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Archive for March, 2007

One of my friends asked me back in December what I knew about a recently discovered red beryl (bixbite) deposit found in 2003 in Madagascar. He showed me a pinkish-purplish oval faceted stone that he claimed was the new bixbite material. Stop…right now… sorry for those who hate spoilers early on, but there is NO red beryl found in Madagascar…. NONE! I would like to take this moment to thank Chuck Henley for providing clear insight into this matter.

The material referred to incorrectly as bixbite is in fact a new mineral altogether! Discovered in 2003 in Madagascar is a cesium rich analog of beryl, the key word being analog.The chemical formula for the material discovered is Cs(Be2Li)Al2Si6O18. The material has been named pezzottaite, after Italian mineralogist Federico Pezzottaite. At first this material was thought to be bixbite or either a new variety of beryl, both of which are false. The determining factors for this are a) the fact that pezzottaite crystallizes in a trigonal system rather than a hexagonal system as all beryls do; and b) pezzottaite contains lithium. As we all know, the other beryls that contain lithium are… oh wait… there are none. The specific gravity of pezzottaite is much higher than that of various beryls: 3.10 vs. 2.63-2.80 (varies with species). The refractive index of pezzottaite is higher, 1.60-1.62 as compared to 1.56-1.60 for beryls (varies with species).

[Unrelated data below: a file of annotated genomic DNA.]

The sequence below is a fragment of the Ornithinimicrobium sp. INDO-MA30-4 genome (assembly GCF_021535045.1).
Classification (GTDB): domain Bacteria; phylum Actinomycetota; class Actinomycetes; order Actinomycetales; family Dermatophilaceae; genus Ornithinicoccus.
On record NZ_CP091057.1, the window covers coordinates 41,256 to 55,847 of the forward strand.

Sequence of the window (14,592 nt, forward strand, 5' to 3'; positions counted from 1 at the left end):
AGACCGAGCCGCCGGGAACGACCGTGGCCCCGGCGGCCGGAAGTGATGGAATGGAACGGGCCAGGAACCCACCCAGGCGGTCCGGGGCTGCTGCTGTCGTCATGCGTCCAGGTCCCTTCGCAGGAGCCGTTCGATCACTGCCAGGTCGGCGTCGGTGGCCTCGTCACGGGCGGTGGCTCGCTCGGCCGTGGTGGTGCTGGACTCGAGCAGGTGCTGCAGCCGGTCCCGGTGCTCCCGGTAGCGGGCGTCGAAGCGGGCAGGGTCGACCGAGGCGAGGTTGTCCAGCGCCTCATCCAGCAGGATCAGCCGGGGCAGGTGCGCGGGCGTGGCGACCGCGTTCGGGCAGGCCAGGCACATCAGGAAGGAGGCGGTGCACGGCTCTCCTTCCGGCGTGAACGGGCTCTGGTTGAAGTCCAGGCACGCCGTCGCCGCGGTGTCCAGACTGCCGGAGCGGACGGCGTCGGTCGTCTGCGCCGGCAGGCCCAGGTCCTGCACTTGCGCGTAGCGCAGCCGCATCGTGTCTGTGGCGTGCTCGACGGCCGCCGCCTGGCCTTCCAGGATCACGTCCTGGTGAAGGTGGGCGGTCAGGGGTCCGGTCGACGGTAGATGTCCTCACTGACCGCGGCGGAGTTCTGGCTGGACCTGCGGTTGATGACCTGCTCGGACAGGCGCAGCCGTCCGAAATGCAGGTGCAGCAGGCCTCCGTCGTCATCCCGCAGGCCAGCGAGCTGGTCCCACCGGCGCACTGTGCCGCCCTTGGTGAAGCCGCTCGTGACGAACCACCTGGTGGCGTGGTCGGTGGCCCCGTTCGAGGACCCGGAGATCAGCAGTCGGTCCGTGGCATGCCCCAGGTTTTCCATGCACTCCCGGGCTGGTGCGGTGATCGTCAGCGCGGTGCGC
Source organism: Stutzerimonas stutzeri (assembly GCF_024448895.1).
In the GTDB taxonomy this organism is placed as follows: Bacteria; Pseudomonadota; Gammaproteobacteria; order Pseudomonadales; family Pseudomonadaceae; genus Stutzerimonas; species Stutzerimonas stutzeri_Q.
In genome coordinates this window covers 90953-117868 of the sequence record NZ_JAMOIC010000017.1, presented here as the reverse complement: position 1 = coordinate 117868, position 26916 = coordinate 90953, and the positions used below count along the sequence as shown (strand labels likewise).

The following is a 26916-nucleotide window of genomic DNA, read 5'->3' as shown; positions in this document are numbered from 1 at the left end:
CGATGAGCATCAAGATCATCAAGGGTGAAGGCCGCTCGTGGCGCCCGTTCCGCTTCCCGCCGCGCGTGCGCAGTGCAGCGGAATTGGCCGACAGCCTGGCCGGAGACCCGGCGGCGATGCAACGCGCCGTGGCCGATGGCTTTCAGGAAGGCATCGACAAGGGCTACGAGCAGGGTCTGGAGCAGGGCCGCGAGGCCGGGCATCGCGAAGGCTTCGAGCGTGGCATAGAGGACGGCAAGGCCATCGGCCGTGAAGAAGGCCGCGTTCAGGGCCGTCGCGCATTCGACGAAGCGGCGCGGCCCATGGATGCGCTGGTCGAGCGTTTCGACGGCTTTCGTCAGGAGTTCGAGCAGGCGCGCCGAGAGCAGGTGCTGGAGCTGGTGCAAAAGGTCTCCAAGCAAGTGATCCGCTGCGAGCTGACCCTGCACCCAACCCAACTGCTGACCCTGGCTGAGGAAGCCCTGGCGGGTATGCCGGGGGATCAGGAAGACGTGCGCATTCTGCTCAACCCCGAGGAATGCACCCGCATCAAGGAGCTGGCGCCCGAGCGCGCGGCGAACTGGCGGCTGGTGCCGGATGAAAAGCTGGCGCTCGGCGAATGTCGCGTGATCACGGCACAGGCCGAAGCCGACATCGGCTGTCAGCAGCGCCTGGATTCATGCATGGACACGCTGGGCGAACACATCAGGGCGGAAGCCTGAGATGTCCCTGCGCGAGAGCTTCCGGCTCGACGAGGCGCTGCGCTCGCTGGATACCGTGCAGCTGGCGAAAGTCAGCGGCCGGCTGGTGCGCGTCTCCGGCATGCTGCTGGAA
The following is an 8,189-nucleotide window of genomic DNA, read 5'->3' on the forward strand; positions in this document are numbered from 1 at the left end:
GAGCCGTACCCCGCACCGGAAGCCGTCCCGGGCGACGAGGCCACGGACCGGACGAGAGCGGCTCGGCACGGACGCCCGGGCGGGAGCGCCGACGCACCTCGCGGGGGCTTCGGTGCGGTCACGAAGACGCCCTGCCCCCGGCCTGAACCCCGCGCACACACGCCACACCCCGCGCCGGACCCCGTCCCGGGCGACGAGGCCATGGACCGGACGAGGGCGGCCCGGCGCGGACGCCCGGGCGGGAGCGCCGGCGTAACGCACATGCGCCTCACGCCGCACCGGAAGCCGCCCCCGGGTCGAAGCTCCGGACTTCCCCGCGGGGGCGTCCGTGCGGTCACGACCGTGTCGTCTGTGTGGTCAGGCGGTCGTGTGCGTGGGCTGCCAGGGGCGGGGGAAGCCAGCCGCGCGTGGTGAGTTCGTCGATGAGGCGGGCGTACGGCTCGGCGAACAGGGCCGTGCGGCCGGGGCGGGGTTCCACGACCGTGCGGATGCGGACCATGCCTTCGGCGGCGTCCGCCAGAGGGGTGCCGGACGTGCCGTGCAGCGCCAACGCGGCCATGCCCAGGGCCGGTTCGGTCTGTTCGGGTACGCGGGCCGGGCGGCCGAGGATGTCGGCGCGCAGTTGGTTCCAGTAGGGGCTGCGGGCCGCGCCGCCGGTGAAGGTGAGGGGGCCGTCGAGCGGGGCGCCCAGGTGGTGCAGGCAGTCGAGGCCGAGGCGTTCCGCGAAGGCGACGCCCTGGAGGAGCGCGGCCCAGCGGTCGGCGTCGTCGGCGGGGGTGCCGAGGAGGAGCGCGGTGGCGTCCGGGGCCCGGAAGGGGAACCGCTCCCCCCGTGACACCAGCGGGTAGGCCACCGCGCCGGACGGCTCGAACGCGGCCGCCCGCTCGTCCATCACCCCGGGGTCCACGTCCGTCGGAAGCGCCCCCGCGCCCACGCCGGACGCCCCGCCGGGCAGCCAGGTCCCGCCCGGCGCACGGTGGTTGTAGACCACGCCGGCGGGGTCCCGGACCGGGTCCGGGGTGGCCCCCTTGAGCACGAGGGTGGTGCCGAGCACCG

On the note of red beryl, let us first look at its chemical formula: Be3(Al,Mn)2Si6O18. Named after Utah mineral collector Maynard Bixby, it is agreed upon worldwide that this material is among the rarest of the rare when it comes to minerals, and the gem grade material is supercostly and almost always tends to be small when it comes to this material, as cut gems average around 0.15-0.20 cts.

Red Beryl on Rhyolitic Matrix

Red Beryl on Rhyolitic Matrix

 

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Los Tres Amigos…

So my test batch of emeralds arrived yesterday. I’m not as fond of Brazilian emeralds as I am of Colombian stones, since they are rather unorthodox if you consider the Muzo mine in Colombia as the “only correct and acceptable locations” – which I do. I also do not like Zambian emeralds from a business perspective since they are worth only a fraction of Colombian emeralds of equal quality, but I enjoy them aesthetically… but I digress. I purchased a 4.00ct, 3.45ct, and 3.40ct as trial pieces (pictured respectively below). While the darker ones appear to be heavily included, these appear to be mostly surface blemishes as the pen torch has revealed. The color of the first and third stones is breathtaking under penlight, and once the stones are blocked and cut, the results should be really nice. Emeralds, you have been chosen… prepare to meet your cutter.

4 ct rough emerald3.45ct Brazilian Emerald3.40 ct rough emerald